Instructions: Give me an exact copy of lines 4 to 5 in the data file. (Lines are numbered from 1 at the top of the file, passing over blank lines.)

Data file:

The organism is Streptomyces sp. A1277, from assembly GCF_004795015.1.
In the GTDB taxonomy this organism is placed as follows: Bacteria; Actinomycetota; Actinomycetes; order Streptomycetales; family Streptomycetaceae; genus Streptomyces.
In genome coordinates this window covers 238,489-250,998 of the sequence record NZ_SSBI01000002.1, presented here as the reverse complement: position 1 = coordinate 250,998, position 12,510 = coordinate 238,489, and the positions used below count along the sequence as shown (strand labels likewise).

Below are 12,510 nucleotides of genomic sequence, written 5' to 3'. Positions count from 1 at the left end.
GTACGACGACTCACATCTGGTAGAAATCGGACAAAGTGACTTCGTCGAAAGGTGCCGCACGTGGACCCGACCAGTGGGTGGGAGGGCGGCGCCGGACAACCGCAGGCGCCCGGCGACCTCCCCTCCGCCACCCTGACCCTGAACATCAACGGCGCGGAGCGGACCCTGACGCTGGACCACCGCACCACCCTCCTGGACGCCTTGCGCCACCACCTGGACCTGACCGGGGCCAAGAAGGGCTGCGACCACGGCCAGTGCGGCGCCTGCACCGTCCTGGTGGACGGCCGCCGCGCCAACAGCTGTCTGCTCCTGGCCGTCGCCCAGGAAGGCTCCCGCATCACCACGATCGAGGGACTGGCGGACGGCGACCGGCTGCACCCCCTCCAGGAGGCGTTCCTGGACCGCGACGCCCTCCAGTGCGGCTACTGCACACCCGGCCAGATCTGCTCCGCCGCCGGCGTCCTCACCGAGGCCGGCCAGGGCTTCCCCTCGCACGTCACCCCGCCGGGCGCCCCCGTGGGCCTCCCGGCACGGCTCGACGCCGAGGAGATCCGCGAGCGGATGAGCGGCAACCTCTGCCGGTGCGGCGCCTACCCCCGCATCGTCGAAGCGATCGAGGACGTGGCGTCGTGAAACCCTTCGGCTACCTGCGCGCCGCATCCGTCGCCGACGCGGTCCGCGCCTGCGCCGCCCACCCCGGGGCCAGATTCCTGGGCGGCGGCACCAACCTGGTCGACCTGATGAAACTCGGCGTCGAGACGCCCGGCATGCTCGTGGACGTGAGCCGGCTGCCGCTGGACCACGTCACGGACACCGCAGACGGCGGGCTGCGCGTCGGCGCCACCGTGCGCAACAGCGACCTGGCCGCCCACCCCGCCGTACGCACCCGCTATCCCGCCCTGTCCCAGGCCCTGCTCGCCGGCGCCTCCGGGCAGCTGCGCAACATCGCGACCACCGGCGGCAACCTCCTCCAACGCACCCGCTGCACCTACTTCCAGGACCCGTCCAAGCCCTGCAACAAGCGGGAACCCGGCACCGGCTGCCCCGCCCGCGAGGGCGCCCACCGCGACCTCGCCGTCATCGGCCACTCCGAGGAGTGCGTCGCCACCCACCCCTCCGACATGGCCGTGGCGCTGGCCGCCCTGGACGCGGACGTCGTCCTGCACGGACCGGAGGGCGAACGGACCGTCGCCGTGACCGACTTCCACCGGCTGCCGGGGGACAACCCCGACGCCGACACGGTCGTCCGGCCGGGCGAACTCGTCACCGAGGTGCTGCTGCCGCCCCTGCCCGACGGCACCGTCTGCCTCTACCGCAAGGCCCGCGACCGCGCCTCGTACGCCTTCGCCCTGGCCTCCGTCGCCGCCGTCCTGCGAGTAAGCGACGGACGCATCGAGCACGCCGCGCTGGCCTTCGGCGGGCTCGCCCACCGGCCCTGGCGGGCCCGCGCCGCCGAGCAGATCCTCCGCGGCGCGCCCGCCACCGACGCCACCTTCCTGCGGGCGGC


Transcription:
Below are 12,510 nucleotides of genomic sequence, written 5' to 3'. Positions count from 1 at the left end.
GTACGACGACTCACATCTGGTAGAAATCGGACAAAGTGACTTCGTCGAAAGGTGCCGCACGTGGACCCGACCAGTGGGTGGGAGGGCGGCGCCGGACAACCGCAGGCGCCCGGCGACCTCCCCTCCGCCACCCTGACCCTGAACATCAACGGCGCGGAGCGGACCCTGACGCTGGACCACCGCACCACCCTCCTGGACGCCTTGCGCCACCACCTGGACCTGACCGGGGCCAAGAAGGGCTGCGACCACGGCCAGTGCGGCGCCTGCACCGTCCTGGTGGACGGCCGCCGCGCCAACAGCTGTCTGCTCCTGGCCGTCGCCCAGGAAGGCTCCCGCATCACCACGATCGAGGGACTGGCGGACGGCGACCGGCTGCACCCCCTCCAGGAGGCGTTCCTGGACCGCGACGCCCTCCAGTGCGGCTACTGCACACCCGGCCAGATCTGCTCCGCCGCCGGCGTCCTCACCGAGGCCGGCCAGGGCTTCCCCTCGCACGTCACCCCGCCGGGCGCCCCCGTGGGCCTCCCGGCACGGCTCGACGCCGAGGAGATCCGCGAGCGGATGAGCGGCAACCTCTGCCGGTGCGGCGCCTACCCCCGCATCGTCGAAGCGATCGAGGACGTGGCGTCGTGAAACCCTTCGGCTACCTGCGCGCCGCATCCGTCGCCGACGCGGTCCGCGCCTGCGCCGCCCACCCCGGGGCCAGATTCCTGGGCGGCGGCACCAACCTGGTCGACCTGATGAAACTCGGCGTCGAGACGCCCGGCATGCTCGTGGACGTGAGCCGGCTGCCGCTGGACCACGTCACGGACACCGCAGACGGCGGGCTGCGCGTCGGCGCCACCGTGCGCAACAGCGACCTGGCCGCCCACCCCGCCGTACGCACCCGCTATCCCGCCCTGTCCCAGGCCCTGCTCGCCGGCGCCTCCGGGCAGCTGCGCAACATCGCGACCACCGGCGGCAACCTCCTCCAACGCACCCGCTGCACCTACTTCCAGGACCCGTCCAAGCCCTGCAACAAGCGGGAACCCGGCACCGGCTGCCCCGCCCGCGAGGGCGCCCACCGCGACCTCGCCGTCATCGGCCACTCCGAGGAGTGCGTCGCCACCCACCCCTCCGACATGGCCGTGGCGCTGGCCGCCCTGGACGCGGACGTCGTCCTGCACGGACCGGAGGGCGAACGGACCGTCGCCGTGACCGACTTCCACCGGCTGCCGGGGGACAACCCCGACGCCGACACGGTCGTCCGGCCGGGCGAACTCGTCACCGAGGTGCTGCTGCCGCCCCTGCCCGACGGCACCGTCTGCCTCTACCGCAAGGCCCGCGACCGCGCCTCGTACGCCTTCGCCCTGGCCTCCGTCGCCGCCGTCCTGCGAGTAAGCGACGGACGCATCGAGCACGCCGCGCTGGCCTTCGGCGGGCTCGCCCACCGGCCCTGGCGGGCCCGCGCCGCCGAGCAGATCCTCCGCGGCGCGCCCGCCACCGACGCCACCTTCCTGCGGGCGGC